When a weather-related disaster strikes, the Google Crisis Response Team deploys their resources into the area of crisis zones. The team focuses on three areas during a disaster: crisis maps, an informational page and a people finder tool.
Gathering information that is fast and accurate in today’s social media-driven news landscape headlined the Online News Association’s “Gathering Fast, Accurate Information During Crisis and Disasters” Thursday session.
It’s become vital for news outlets to maintain credibility. Chris Albon, the director of CrisisNET, and Google Geo Media program manager Vanessa Schneider spoke about two online tools to help make covering emergency situations easier.
“When people are searching for evacuation routes or go to Google.com, we want to make sure that person in the affected region gets that information quickly and it is from an authoritative source,” said Schneider.
She also says she sees journalists using resources such as the Crisis Map to complement news coverage of an disaster or breaking news situation.
“We know that people aren’t just going to Google.com for this information,” Schneider said. “People are absolutely turning to their trusted news sources for this kind of critical information they need to take actions around these events.”
Google for Media also offers resources for journalists such as high-quality satellite imagery following disasters, such as the crash of Malaysian Airlines Flight 17 in July. These images can be used as a visual for coverage on digital, broadcast and print platforms.
Google Maps and Google Earth’s satellites are not real-time, but Google can request their third-part satellites to shoot visuals after an event takes place. The images are sent out as soon as a day and a half after a crisis occurs.
“If you find the Crisis Response Team has already done the work for you, please feel free to embed that map and share it,” Schneider said.
While Google provides official data from governmental agencies, CrisisNET provides more crowdsourced data. CrisisNET is a platform for the world’s crowdsourced data.
“We take a wide variety of data sources from around the world about crisis, take them all into one platform, format them in a single way and provide that as a free API,” Albon said.
Data can include social media sites like Facebook, Twitter and YouTube.
CrisisNET takes, for example, 681 lines of code boiled down to six lines of code. The data, however, is not verified by CrisisNET.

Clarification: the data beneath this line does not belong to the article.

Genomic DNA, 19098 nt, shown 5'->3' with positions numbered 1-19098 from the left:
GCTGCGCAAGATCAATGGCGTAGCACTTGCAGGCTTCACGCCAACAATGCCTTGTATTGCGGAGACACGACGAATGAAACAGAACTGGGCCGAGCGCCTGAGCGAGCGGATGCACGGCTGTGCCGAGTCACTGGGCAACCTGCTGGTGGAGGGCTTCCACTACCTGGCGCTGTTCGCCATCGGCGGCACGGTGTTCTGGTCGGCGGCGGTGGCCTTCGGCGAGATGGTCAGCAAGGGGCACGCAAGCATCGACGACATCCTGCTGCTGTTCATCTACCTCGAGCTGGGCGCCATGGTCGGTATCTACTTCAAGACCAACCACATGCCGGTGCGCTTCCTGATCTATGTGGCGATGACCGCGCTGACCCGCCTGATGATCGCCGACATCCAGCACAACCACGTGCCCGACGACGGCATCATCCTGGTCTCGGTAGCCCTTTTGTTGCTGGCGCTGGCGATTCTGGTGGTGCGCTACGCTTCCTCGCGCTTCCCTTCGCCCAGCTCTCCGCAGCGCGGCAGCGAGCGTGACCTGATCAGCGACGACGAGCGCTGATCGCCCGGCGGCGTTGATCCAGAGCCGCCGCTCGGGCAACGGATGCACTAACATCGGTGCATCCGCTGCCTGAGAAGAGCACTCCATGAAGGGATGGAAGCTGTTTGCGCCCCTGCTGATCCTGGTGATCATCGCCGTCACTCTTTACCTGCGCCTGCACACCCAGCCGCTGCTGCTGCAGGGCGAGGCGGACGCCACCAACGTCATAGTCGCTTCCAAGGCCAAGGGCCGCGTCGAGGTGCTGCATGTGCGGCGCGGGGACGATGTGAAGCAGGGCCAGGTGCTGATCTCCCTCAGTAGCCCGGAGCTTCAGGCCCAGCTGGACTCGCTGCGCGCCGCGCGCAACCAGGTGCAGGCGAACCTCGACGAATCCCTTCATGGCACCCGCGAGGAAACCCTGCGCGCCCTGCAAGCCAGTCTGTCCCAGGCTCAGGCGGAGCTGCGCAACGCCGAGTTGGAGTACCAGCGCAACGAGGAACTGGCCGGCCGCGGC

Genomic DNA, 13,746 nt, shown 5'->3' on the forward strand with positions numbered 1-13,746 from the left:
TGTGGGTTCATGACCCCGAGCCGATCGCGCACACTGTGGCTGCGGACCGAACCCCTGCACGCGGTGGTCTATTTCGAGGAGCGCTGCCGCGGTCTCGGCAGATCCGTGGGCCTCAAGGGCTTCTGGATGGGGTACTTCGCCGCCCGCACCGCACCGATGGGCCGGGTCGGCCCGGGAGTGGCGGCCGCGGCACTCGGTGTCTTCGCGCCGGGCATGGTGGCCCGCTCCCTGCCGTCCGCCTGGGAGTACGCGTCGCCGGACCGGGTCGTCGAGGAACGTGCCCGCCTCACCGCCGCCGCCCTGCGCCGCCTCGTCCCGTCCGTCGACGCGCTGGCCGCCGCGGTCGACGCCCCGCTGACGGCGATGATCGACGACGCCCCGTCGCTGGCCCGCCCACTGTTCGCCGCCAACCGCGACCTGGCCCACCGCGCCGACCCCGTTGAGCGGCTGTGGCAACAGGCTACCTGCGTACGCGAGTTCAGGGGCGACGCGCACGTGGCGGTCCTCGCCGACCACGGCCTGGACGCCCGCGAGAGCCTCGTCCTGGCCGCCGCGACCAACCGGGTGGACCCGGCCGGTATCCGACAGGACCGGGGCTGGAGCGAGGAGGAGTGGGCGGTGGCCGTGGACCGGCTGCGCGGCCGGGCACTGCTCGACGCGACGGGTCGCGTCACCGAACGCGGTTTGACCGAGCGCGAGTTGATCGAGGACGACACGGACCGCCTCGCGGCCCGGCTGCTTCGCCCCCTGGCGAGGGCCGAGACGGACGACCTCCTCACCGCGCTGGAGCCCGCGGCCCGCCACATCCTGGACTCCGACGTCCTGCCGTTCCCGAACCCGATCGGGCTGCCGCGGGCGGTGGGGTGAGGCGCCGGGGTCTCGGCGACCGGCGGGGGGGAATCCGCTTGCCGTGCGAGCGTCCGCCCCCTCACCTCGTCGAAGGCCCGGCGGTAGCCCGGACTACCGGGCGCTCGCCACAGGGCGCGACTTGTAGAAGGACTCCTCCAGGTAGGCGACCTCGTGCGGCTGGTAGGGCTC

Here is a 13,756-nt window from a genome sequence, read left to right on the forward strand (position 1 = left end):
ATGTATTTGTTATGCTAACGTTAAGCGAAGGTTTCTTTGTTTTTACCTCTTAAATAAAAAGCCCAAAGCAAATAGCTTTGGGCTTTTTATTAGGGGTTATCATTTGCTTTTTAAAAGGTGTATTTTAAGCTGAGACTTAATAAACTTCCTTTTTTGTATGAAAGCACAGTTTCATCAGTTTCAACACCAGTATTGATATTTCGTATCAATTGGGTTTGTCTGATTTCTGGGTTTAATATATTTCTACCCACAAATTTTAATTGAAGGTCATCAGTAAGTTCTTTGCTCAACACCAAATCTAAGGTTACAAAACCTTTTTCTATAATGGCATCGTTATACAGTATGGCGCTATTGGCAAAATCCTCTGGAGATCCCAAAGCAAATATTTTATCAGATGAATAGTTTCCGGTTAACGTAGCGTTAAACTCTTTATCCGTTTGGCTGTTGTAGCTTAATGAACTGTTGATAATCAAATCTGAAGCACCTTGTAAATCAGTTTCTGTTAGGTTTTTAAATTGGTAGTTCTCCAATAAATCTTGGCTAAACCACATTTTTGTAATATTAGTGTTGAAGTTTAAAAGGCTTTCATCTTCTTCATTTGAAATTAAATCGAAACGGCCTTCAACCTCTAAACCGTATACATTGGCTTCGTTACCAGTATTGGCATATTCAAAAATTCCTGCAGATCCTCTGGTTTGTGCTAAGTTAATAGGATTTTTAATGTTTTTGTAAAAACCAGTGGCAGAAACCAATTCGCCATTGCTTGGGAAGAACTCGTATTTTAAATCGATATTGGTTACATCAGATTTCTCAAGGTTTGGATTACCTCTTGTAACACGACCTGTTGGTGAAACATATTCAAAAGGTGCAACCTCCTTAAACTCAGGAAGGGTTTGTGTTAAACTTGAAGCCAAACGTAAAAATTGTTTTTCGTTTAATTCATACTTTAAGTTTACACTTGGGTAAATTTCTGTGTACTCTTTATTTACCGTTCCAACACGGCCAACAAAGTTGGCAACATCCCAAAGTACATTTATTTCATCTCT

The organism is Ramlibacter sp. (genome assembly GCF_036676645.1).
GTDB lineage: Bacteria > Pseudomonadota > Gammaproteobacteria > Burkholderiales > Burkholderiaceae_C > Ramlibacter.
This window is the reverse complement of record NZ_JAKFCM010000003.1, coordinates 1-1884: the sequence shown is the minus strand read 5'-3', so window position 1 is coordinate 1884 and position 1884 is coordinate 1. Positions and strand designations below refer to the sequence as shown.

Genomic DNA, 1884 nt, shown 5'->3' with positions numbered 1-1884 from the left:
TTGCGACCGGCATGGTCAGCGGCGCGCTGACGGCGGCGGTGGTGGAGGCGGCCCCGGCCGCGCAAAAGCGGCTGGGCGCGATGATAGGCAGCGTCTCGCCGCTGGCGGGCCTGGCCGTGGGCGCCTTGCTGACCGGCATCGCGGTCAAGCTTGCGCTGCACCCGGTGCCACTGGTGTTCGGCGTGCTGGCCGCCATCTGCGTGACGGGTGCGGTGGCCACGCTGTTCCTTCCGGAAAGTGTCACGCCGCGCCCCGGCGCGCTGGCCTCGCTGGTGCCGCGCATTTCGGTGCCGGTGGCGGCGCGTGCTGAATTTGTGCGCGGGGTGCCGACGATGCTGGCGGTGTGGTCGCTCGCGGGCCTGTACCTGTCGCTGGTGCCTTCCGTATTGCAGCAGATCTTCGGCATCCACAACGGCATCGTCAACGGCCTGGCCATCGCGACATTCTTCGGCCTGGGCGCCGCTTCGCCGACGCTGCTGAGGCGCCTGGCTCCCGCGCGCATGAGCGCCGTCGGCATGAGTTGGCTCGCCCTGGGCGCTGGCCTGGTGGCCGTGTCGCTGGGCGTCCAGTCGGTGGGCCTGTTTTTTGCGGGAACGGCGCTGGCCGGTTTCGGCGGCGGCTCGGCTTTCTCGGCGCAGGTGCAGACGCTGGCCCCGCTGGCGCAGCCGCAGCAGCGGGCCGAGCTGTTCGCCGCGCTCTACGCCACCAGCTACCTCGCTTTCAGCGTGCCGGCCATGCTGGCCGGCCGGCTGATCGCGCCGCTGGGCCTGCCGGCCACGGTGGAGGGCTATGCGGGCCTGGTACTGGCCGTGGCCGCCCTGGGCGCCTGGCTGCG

“We, on purpose, don’t verify anything and we do that, not because we are lazy, but we are not comfortable to be the arbitrators of truth,” Albon said.
But in crisis situations breaking news is often reported quickly resulting in information that isn’t accurate.
“There are a lot of things that can go wrong in breaking news situations,” said Craig Silverman, co-editor of The Verification Handbook, a free ebook which provides guidelines for journalists relying on user-generated information in emergency situations. He cautions what can go wrong in crisis reporting.
“Breaking news is kind of a natural state for rumors,” Silverman said. “The two go together very well.”
There have been numerous examples where reporters have sent out tweets that turned out to be false or they have re-shared photos that are actually doctored. Some recent examples include in 2012 when some outlets falsely reported that the Supreme Court had ruled against the individual mandate, after the Boston Marathon bombing in 2013 when news outlets prematurely reported that an arrest had been made and more recently this past summer during the Gaza and Israel conflict when some images were confirmed from 2009.
“When the information seems particularly urgent, we have a desire to share it faster and that’s an innate human reaction,” said Silverman. “Journalists need to remember that you need to look at the source of the information. [The person sharing it] is probably not the person who actually took that photo or got that piece of information.”
Silverman said journalists should spend more time focusing on whether the information they are relying on can be trusted.
“The most important piece of advice when it comes to verification in breaking news situations is to actually plan ahead of time how you are going to deal with it,” he said. “If you’re trying to figure out what your values are and what your verification process is when the news is actually breaking then you are going to make a lot of mistakes.”
One outlet that has focused on verifying user-generated information is the BBC, which created a team of staff called the Verification Hub which focuses on researching images, video and social media material to confirm its accuracy.
As social media plays a larger role in breaking news, identifying information that is distributed quickly and accurately becomes a challenge. Resources such as Google for Media and CrisisNET are tools to gather the information quickly. The Verification Handbook can provide journalists with resources to verify information. More resources are included in the Resources for Gathering and Verifying News Storify below.